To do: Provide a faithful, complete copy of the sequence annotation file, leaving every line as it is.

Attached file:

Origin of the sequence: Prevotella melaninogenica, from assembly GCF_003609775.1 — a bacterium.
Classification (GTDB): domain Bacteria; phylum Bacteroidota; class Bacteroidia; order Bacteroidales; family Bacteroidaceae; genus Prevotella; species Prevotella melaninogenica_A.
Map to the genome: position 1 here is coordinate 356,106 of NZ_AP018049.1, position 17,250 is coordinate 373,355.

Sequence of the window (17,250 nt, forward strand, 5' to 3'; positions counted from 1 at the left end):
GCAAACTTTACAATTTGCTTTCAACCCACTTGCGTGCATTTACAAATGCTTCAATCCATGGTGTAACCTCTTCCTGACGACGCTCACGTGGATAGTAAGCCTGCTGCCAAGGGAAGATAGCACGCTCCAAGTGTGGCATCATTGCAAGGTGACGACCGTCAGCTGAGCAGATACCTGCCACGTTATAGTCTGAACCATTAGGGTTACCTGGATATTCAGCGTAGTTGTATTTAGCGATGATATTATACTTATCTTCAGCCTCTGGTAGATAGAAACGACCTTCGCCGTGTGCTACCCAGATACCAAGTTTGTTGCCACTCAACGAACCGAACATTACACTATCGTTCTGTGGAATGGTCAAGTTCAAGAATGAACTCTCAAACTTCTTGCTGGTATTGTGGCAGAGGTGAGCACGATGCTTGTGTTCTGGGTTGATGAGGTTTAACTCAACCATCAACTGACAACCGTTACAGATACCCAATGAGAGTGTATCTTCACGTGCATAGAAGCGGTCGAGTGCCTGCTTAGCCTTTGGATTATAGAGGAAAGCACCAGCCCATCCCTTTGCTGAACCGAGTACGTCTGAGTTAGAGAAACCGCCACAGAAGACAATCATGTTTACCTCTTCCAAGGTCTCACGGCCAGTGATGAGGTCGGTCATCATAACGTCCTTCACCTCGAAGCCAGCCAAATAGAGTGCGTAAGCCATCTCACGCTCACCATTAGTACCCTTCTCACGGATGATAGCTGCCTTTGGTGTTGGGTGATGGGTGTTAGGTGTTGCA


Origin of the sequence: Prevotella melaninogenica, from assembly GCF_003609775.1 — a bacterium.
Classification (GTDB): domain Bacteria; phylum Bacteroidota; class Bacteroidia; order Bacteroidales; family Bacteroidaceae; genus Prevotella; species Prevotella melaninogenica_A.
Map to the genome: position 1 here is coordinate 356,106 of NZ_AP018049.1, position 17,250 is coordinate 373,355.

Sequence of the window (17,250 nt, forward strand, 5' to 3'; positions counted from 1 at the left end):
GCAAACTTTACAATTTGCTTTCAACCCACTTGCGTGCATTTACAAATGCTTCAATCCATGGTGTAACCTCTTCCTGACGACGCTCACGTGGATAGTAAGCCTGCTGCCAAGGGAAGATAGCACGCTCCAAGTGTGGCATCATTGCAAGGTGACGACCGTCAGCTGAGCAGATACCTGCCACGTTATAGTCTGAACCATTAGGGTTACCTGGATATTCAGCGTAGTTGTATTTAGCGATGATATTATACTTATCTTCAGCCTCTGGTAGATAGAAACGACCTTCGCCGTGTGCTACCCAGATACCAAGTTTGTTGCCACTCAACGAACCGAACATTACACTATCGTTCTGTGGAATGGTCAAGTTCAAGAATGAACTCTCAAACTTCTTGCTGGTATTGTGGCAGAGGTGAGCACGATGCTTGTGTTCTGGGTTGATGAGGTTTAACTCAACCATCAACTGACAACCGTTACAGATACCCAATGAGAGTGTATCTTCACGTGCATAGAAGCGGTCGAGTGCCTGCTTAGCCTTTGGATTATAGAGGAAAGCACCAGCCCATCCCTTTGCTGAACCGAGTACGTCTGAGTTAGAGAAACCGCCACAGAAGACAATCATGTTTACCTCTTCCAAGGTCTCACGGCCAGTGATGAGGTCGGTCATCATAACGTCCTTCACCTCGAAGCCAGCCAAATAGAGTGCGTAAGCCATCTCACGCTCACCATTAGTACCCTTCTCACGGATGATAGCTGCCTTTGGTGTTGGGTGATGGGTGTTAGGTGTTGCA